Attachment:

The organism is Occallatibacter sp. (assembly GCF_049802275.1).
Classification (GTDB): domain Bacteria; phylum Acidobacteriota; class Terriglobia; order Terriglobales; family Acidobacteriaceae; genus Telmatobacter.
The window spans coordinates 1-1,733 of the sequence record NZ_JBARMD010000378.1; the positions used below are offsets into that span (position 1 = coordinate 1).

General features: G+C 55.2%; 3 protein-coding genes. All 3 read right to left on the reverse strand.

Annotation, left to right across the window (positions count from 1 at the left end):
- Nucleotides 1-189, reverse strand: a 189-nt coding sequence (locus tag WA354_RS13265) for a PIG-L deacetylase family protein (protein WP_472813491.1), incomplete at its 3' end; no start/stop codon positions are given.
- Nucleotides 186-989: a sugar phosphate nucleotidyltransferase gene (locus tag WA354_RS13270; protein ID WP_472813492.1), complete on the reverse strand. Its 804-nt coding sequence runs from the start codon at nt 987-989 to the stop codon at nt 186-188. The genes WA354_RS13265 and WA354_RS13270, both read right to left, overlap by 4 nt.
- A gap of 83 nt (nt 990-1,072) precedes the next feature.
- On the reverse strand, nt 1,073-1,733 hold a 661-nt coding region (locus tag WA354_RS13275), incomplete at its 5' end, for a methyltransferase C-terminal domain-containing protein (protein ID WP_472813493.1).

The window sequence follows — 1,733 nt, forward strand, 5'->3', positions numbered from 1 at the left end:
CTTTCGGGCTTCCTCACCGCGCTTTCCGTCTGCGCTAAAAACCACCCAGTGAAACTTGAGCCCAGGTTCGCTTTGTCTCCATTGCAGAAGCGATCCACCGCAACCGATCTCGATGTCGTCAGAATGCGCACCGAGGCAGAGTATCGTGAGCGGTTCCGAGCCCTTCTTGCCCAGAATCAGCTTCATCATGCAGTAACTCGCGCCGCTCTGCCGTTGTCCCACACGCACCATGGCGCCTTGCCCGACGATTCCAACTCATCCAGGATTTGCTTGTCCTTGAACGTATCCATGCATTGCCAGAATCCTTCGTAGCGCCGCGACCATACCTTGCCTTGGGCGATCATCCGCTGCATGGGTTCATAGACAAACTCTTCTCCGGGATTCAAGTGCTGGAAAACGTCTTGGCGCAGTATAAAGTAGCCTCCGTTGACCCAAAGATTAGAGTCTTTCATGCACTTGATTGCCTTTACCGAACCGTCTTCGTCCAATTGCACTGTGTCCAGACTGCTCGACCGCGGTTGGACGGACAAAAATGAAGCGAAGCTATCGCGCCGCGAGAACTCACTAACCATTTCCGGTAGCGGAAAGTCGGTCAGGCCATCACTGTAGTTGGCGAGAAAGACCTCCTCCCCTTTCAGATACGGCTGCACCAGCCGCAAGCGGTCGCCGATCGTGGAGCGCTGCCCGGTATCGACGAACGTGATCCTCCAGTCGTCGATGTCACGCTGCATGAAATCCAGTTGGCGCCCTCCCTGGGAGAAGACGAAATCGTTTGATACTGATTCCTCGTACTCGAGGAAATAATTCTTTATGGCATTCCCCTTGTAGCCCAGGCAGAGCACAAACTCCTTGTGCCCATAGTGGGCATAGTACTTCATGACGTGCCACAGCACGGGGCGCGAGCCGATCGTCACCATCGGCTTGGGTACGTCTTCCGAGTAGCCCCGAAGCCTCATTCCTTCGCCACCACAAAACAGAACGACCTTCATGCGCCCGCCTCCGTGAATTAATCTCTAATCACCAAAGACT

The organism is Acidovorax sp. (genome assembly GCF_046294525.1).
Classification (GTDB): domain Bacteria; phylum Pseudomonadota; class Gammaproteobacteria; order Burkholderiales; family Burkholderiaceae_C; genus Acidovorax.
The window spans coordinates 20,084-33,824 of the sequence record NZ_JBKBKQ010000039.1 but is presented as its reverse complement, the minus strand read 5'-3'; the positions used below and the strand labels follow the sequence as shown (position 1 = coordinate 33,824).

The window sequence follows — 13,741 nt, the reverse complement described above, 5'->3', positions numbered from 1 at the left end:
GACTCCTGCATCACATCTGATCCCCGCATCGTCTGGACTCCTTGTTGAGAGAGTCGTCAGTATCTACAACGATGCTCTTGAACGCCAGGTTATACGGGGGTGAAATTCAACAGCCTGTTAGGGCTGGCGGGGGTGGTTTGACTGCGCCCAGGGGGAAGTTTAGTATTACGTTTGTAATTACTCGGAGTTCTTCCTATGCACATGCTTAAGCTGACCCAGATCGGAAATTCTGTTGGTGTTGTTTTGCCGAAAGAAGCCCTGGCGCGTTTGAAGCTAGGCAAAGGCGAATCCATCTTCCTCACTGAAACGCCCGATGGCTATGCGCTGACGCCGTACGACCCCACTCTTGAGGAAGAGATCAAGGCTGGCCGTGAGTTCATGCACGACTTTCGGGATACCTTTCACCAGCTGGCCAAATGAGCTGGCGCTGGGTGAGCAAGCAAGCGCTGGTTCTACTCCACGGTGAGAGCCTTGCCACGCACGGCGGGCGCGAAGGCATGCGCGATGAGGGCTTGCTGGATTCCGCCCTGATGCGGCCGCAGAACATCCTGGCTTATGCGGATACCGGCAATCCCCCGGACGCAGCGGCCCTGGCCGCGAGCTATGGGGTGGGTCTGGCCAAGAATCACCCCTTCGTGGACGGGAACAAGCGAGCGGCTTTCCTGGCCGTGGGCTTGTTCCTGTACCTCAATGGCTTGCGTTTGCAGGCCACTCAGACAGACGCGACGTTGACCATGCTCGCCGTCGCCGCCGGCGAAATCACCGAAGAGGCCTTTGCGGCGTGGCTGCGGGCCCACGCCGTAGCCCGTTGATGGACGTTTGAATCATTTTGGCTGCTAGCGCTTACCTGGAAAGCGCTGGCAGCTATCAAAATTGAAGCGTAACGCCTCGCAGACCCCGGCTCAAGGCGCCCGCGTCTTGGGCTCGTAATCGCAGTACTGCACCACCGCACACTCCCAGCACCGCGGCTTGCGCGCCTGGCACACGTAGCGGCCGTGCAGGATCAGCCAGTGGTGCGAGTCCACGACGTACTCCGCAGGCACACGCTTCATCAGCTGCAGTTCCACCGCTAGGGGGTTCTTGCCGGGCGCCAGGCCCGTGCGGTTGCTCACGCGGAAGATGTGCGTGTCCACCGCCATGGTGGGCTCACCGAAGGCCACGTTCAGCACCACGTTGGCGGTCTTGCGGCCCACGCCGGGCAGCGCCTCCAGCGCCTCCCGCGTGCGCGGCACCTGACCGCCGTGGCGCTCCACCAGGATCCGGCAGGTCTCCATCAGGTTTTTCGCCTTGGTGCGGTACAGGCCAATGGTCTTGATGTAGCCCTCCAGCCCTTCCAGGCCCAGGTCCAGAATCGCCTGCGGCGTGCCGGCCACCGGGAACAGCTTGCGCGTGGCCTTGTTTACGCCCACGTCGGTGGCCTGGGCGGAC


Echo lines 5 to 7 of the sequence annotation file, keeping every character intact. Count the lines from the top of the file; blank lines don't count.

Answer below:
Annotation, left to right across the window (positions count from 1 at the left end):
- Nucleotides 1-189, reverse strand: a 189-nt coding sequence (locus tag WA354_RS13265) for a PIG-L deacetylase family protein (protein WP_472813491.1), incomplete at its 3' end; no start/stop codon positions are given.
- Nucleotides 186-989: a sugar phosphate nucleotidyltransferase gene (locus tag WA354_RS13270; protein ID WP_472813492.1), complete on the reverse strand. Its 804-nt coding sequence runs from the start codon at nt 987-989 to the stop codon at nt 186-188. The genes WA354_RS13265 and WA354_RS13270, both read right to left, overlap by 4 nt.